Of Course Spotify Is Trying to Undercut Apple on Podcasts

Of Course Spotify Is Trying to Undercut Apple on Podcasts
Image: Spotify

Spotify has officially announced its rumoured paid subscription platform for podcast creators, and the company appears to be asking for a much smaller cut of profits than Apple from creators who use its service.

Spotify on Tuesday announced the launch of Paid Subscriptions, its creators subscriber platform that will allow them to monetise their podcasts. Available through podcast creation app Anchor — Spotify acquired the app in addition to Gimlet in 2019 as part of a deal valued at $US340 ($438) million — Spotify says the feature will allow creators to publish their content on a subscriber-only basis within their existing podcast feeds.

Most interestingly, Spotify says it will not charge creators for using the tool (though they will still be expected to pay for payment transaction fees) — at least not right away. But beginning in 2023, the platform will charge a 5% fee for using the service’s Paid Subscriptions tool. That is a far more competitive offering than what Apple is said to offer.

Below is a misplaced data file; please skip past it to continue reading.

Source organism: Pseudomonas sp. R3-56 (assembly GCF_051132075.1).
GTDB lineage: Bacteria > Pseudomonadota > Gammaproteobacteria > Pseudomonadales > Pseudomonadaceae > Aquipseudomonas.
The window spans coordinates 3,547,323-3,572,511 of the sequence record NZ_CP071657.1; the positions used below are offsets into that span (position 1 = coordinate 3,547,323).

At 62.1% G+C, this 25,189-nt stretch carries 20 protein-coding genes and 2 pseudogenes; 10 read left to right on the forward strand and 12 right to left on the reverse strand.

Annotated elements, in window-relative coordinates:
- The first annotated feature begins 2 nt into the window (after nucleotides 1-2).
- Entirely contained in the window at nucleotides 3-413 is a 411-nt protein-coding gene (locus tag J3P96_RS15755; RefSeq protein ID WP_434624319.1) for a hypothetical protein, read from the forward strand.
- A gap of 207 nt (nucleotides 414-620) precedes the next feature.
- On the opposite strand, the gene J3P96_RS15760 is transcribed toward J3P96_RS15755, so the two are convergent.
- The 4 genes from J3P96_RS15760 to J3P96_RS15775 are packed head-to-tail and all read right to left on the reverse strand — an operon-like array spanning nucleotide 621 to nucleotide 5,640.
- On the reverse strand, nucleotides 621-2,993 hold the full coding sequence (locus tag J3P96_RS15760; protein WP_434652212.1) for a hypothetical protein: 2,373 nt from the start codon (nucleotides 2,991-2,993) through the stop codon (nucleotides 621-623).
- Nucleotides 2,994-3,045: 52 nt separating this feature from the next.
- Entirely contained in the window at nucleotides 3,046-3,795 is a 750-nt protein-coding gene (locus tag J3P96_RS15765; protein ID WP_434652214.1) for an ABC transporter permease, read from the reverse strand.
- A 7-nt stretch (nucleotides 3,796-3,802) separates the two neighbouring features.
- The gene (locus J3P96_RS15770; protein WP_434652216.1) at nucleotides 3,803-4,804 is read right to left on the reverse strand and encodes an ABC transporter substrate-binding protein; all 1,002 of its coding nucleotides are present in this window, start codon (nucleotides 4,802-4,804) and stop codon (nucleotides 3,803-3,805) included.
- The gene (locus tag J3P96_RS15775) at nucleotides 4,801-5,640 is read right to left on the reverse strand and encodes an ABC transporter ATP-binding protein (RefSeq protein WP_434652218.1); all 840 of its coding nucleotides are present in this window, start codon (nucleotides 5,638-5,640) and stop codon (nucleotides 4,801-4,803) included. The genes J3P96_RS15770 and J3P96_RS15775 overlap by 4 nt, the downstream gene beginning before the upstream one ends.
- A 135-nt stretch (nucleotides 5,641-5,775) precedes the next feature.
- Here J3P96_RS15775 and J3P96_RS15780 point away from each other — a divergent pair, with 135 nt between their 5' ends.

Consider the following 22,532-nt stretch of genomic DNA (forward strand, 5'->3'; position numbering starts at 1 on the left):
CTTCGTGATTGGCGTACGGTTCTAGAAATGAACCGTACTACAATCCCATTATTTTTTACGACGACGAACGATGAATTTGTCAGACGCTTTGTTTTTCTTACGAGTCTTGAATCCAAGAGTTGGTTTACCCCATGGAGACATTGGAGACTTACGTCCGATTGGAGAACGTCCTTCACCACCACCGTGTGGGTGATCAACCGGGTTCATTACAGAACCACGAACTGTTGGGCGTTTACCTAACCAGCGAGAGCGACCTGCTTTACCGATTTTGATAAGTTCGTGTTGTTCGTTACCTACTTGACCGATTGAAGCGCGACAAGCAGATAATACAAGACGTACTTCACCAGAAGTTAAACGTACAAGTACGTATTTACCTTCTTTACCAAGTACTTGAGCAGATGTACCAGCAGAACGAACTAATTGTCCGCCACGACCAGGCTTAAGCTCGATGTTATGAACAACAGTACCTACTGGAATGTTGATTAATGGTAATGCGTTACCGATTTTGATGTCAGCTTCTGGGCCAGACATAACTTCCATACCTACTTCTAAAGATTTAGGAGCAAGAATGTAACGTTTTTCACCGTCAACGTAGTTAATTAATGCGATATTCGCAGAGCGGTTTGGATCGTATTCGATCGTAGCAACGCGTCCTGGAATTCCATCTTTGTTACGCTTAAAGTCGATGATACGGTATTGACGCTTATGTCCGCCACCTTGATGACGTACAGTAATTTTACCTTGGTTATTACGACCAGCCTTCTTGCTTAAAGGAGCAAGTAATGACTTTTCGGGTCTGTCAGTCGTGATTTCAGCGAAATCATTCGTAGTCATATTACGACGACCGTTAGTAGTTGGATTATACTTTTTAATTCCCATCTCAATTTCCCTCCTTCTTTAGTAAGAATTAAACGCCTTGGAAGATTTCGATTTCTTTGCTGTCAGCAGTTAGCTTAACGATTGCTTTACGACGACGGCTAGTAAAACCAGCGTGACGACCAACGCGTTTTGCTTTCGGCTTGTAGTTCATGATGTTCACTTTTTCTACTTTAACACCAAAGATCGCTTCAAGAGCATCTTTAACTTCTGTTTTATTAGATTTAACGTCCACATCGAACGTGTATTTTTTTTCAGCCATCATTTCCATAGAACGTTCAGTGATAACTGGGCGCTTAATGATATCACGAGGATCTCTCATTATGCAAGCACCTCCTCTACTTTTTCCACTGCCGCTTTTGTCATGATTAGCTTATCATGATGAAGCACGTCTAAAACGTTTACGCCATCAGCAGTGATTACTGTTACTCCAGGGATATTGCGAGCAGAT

Recode reported last week that Apple plans to take a 30% cut of subscription revenue from its own recently announced Podcasts Subscriptions program, which allows creators to charge for things like ad-free, bonus, or exclusive content. After the first year, Apple’s cut will reportedly be reduced to 15%. That’s what’s to be expected as far as the Apple tax tends to go — the company takes a similar commission from apps on the App Stre — but it’s not exactly an enticing offer for creators, even if Apple Podcasts is the app du jour for the medium.

Spotify undercutting Apple’s podcast subscription offering comes on the heels of what appeared to be a jab at Spotify on Apple’s part over the way that it pays its music artists. Though specifics about how its payouts are broken down weren’t shared, Apple said earlier this month that it pays an average of a penny per stream (which is a little confusing, as it technically pays rights holders and not artists themselves).

Spotify had earlier revealed it pays significantly less, although the company has said that there were “a number of factors that contribute to that ratio looking small, which we understand can seem problematic.”

“We don’t believe it is; we are confident our model is maximizing revenue for everyone,” Spotify says on its Loud & Clear website. Neither company, in other words, is doing a particularly great job at rewarding creators, but each would seemingly like you to believe it’s at least doing a better job than the other.

Spotify said this week its new program will kick off with a group of 12 podcasters, including an ad-free version of the Planet Money podcast that will be labelled Planet Money Plus. Other creators can apply to Spotify’s waitlist, and the company says it will be expanding the program “over the coming months.”